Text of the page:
My time in Belize was short-lived. 24-hours after arriving in the country, I made my way into Guatemala. Caye Caulker was peaceful, and a good place to unwind. However, I needed some excitement, so I caught a school bus, which they use for public transportation, and went from Belize City to Benque (located at the western border).
The bus broke down after Belmopan, so I had to wait and catch the next one to Benque, then take a taxi to the border station at Melchor de Mencos, Guatemala. I payed the exit fee for Belize, then sauntered into Guatemala, forgetting to get my passport stamped (I got sidetracked by another hustling taxi driver and didn’t realize I forgot until much later).
I walked into town and caught a collectivo bus headed for Flores. It was cramped and sweaty in the typical Guatemalan fashion. Once aboard, I found out why they call them “chicken buses.” The reason is I had a woman sitting next to me with one in her lap (almost in mine) flapping around.
Also, a man entered the bus somewhere along the way brandishing a beer in one hand and a handgun in the other. In Guatemala it’s common to see regular folk carrying weapons (guns, knives, machetes, etc.) He proceeded to load and cock the gun while taking swigs of his beer. No one on the bus, other than me, seemed perturbed. A strange incident.
When I arrived in Santa Elena, I decided to find a taxi to take me directly to Tikal, an epic Maya ruin located in the Guatemalan jungle. It cost me quite a bit, but I was able to sleep in a tent for the night and woke-up numerous times hearing screeching howler monkeys, sounding like they were ready to kill.
It took a few hours to see all the ruins at Tikal, and the aerial view from the top of Templo IV was spectacular. It allowed me to watch the mist rising above the trees in the jungle. Back in Flores, I found a hostel with a great group of people to spend time with on Christmas Eve and Day. A couple of Canucks, a few Yanks, Brits and Dutch. It was a real U.N. X-Mas!
While I was in Flores, I journeyed to a cooperative community known as Nuevo Horizonte to conduct interviews for my upcoming radio documentary. The cooperative was established by former guerrilla fighters after the Guatemalan civil war ended in 1996. That same night, I caught a bus to Antigua through Guatemala City (known as ‘Guate’ by locals). A dangerous route from what I hear.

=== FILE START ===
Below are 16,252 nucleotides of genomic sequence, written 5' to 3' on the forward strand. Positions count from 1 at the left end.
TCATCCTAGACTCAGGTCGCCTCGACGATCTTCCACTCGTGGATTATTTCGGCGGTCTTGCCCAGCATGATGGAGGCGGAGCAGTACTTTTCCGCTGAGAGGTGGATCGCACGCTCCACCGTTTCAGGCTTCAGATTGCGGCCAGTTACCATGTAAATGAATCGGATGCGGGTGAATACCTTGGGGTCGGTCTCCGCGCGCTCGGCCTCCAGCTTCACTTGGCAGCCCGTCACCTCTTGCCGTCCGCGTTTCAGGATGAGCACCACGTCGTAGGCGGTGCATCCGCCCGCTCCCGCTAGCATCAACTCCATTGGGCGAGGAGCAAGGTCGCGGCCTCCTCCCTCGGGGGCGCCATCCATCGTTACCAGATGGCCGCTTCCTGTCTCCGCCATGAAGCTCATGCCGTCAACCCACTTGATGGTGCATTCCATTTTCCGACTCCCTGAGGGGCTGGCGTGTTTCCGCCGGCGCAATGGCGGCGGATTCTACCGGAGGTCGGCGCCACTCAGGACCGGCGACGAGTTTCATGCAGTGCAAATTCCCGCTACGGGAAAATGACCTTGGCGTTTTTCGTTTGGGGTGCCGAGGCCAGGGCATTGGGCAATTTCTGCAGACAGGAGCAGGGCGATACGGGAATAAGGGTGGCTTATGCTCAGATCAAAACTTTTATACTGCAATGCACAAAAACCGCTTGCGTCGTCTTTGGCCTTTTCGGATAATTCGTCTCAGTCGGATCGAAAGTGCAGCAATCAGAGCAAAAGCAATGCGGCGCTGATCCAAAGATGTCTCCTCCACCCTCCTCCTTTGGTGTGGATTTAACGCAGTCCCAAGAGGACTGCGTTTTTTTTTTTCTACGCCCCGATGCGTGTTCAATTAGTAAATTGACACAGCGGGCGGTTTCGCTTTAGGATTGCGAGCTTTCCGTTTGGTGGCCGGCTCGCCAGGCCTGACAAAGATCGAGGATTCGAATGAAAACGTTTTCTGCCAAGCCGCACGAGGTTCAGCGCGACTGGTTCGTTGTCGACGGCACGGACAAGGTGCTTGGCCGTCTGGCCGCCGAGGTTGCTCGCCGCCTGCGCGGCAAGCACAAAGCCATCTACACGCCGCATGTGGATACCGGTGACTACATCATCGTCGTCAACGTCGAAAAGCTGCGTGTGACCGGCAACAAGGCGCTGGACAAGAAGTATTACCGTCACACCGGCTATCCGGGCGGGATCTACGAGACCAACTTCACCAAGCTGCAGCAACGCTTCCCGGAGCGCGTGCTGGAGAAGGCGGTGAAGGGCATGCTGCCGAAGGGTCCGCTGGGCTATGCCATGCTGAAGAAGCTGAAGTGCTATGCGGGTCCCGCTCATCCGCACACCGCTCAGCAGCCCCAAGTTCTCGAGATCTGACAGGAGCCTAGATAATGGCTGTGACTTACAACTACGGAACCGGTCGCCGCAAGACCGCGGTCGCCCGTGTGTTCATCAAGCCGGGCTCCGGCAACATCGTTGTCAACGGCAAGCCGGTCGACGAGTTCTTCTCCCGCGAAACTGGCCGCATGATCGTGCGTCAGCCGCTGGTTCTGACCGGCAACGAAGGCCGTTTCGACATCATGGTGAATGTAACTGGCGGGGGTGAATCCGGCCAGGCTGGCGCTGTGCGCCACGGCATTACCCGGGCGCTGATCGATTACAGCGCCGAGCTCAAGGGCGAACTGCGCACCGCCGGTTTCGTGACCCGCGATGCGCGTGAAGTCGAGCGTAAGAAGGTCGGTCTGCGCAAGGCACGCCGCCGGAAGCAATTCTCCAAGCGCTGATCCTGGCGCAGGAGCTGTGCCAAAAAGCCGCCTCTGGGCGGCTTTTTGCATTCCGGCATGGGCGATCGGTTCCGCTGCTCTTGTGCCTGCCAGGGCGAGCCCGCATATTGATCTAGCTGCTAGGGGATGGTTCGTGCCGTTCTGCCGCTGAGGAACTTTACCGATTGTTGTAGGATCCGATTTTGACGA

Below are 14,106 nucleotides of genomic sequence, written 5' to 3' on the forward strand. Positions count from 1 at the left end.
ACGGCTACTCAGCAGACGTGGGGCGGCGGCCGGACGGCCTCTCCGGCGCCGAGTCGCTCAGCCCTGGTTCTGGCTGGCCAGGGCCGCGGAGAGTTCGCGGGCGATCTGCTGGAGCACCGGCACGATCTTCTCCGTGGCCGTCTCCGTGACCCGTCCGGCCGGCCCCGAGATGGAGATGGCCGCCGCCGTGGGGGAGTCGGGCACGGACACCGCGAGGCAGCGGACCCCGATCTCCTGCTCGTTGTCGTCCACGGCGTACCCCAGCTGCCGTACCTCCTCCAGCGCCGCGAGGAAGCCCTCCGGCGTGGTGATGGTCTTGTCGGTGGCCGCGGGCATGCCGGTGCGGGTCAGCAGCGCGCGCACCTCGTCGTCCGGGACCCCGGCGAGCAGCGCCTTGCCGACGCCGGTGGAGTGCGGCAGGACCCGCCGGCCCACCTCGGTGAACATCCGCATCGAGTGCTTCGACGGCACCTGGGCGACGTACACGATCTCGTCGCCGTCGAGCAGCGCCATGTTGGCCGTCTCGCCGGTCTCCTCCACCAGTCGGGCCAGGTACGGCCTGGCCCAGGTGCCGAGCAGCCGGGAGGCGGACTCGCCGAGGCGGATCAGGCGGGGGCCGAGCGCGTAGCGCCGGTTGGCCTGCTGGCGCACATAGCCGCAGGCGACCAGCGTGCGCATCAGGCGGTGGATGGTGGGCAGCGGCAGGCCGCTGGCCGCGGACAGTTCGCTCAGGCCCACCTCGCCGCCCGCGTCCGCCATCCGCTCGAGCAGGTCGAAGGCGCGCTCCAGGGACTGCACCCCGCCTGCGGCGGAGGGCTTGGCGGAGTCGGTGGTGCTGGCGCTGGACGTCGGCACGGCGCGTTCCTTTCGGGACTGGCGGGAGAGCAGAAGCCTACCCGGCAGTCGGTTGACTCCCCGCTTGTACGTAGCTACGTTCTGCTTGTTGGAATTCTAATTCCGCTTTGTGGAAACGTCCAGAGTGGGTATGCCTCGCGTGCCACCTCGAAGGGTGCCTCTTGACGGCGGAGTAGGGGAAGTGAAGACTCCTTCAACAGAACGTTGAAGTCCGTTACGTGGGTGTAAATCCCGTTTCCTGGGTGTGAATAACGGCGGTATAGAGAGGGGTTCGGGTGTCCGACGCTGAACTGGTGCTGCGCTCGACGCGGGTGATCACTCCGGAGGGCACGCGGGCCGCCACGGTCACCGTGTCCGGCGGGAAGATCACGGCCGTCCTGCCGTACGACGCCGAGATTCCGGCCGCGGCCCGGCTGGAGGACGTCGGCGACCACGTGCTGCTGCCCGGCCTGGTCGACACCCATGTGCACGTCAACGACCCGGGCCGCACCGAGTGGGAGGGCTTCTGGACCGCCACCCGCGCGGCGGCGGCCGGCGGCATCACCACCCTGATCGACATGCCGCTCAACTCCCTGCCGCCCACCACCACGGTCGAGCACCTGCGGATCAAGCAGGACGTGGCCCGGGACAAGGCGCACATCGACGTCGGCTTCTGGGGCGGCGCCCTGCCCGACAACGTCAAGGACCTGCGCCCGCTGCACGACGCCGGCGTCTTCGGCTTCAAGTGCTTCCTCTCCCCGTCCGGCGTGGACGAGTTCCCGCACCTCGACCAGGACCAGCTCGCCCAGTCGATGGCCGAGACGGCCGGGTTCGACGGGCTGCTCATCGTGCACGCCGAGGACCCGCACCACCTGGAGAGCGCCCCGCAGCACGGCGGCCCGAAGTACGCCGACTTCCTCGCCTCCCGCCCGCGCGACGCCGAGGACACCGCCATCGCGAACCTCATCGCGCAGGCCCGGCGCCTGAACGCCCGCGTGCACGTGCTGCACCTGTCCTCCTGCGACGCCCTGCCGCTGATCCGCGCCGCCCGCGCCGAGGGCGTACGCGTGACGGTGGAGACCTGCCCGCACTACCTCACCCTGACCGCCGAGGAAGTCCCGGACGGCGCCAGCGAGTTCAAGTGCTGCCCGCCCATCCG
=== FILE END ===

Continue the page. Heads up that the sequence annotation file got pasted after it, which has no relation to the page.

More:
Antigua is a historically-significant, former Central American capital that dances to its own tune in this poverty-stricken nation. Walking the cobblestone streets is unlike anything you can imagine anywhere else in the country. Of course, I had to return to ‘Guate’ for a night, even despite all the horror stories I’ve been told about the bustling capital city.
Remember, I forgot to receive my entrance visa at the border, so I had to spend the day being taxied around the city to receive the stamp and find out which bus company would take me to El Salvador (Guate doesn’t have a central terminal but dozens of mini-stations around the city).
An enterprising taxi driver tried to hustle me after I got inside, saying that I owed him triple the usual cab fare. Some call it robbery, I call it a day in the life of a gringo. I agreed to pay him the extortionate amount, but when it came time to pay up I offered him the usual price. Let’s just say he wasn’t too happy with me. He picked the wrong gringo.
In San Salvador, the oppressive heat wasn’t on my side as I navigated the never-ending street market in Centro. The Palacio National and Cathedral were nice sights, but it felt like I’ve seen the same thing in every city I’ve visited in Latin America. Absolutely no charm.
Now I’m in the FMLN stronghold of Perquin for New Year’s Eve. This former guerrilla town boasts a museum dedicated to the long-fought civil war and a camp that hosted members of the current government’s party (FMLN won the 2009 Presidential elections). Long live the ‘pink tide’!